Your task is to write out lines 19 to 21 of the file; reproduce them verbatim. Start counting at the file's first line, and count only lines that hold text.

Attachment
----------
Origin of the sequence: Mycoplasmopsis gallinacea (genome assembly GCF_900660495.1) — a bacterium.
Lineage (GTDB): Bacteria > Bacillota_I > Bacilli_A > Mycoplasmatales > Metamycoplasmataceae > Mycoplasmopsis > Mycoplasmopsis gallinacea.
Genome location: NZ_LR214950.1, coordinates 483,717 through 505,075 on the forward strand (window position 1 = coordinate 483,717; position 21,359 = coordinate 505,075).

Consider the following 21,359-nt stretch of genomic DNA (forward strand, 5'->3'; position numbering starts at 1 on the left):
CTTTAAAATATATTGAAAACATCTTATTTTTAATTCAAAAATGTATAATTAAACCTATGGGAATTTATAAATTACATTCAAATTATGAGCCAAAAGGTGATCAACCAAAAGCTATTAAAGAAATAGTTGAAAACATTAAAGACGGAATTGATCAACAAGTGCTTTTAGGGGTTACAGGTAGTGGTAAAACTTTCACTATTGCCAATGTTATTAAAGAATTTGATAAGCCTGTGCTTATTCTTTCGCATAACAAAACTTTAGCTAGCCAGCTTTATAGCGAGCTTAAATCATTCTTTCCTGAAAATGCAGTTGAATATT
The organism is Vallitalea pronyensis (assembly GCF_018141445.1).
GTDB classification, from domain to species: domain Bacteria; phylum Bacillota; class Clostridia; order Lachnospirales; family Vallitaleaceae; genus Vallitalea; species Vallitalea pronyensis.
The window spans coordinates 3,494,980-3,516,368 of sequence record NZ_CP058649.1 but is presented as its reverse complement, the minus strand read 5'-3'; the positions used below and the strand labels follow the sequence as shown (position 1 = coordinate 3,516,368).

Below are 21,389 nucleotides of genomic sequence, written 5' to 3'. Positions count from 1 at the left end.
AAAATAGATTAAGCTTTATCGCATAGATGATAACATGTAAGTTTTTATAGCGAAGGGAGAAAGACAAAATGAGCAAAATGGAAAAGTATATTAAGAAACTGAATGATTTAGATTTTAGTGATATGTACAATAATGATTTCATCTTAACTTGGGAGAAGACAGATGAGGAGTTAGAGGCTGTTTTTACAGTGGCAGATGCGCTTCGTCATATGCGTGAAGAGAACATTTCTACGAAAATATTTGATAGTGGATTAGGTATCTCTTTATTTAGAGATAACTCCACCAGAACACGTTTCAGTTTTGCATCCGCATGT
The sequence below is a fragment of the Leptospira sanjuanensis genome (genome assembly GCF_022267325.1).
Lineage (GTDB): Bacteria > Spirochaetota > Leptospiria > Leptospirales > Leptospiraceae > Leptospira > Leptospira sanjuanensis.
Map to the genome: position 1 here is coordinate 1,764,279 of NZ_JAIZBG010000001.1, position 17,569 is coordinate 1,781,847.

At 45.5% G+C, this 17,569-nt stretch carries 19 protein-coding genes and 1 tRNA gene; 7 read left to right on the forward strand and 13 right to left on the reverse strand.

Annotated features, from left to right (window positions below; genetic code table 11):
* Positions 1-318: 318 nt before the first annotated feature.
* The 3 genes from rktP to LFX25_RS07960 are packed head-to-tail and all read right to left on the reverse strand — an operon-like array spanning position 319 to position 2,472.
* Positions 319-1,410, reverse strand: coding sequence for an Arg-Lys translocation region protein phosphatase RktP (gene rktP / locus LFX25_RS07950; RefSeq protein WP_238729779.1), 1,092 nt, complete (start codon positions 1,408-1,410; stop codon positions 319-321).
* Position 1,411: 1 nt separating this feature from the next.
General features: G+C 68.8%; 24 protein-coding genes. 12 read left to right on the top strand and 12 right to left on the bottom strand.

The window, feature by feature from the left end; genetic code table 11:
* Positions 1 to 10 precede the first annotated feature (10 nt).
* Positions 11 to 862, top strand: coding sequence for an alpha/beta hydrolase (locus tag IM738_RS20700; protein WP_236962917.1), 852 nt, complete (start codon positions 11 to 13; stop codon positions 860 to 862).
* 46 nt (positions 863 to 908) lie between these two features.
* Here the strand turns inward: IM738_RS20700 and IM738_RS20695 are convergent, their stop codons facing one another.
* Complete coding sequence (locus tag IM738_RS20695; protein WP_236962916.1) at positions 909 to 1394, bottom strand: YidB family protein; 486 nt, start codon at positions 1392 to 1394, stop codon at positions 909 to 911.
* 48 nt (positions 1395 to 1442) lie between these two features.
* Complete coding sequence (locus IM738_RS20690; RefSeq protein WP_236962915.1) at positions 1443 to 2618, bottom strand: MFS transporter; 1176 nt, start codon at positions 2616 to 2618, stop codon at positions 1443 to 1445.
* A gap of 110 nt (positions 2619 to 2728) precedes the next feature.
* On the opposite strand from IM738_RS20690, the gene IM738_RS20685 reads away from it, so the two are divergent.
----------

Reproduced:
* Position 1,411: 1 nt separating this feature from the next.
General features: G+C 68.8%; 24 protein-coding genes. 12 read left to right on the top strand and 12 right to left on the bottom strand.

The window, feature by feature from the left end; genetic code table 11: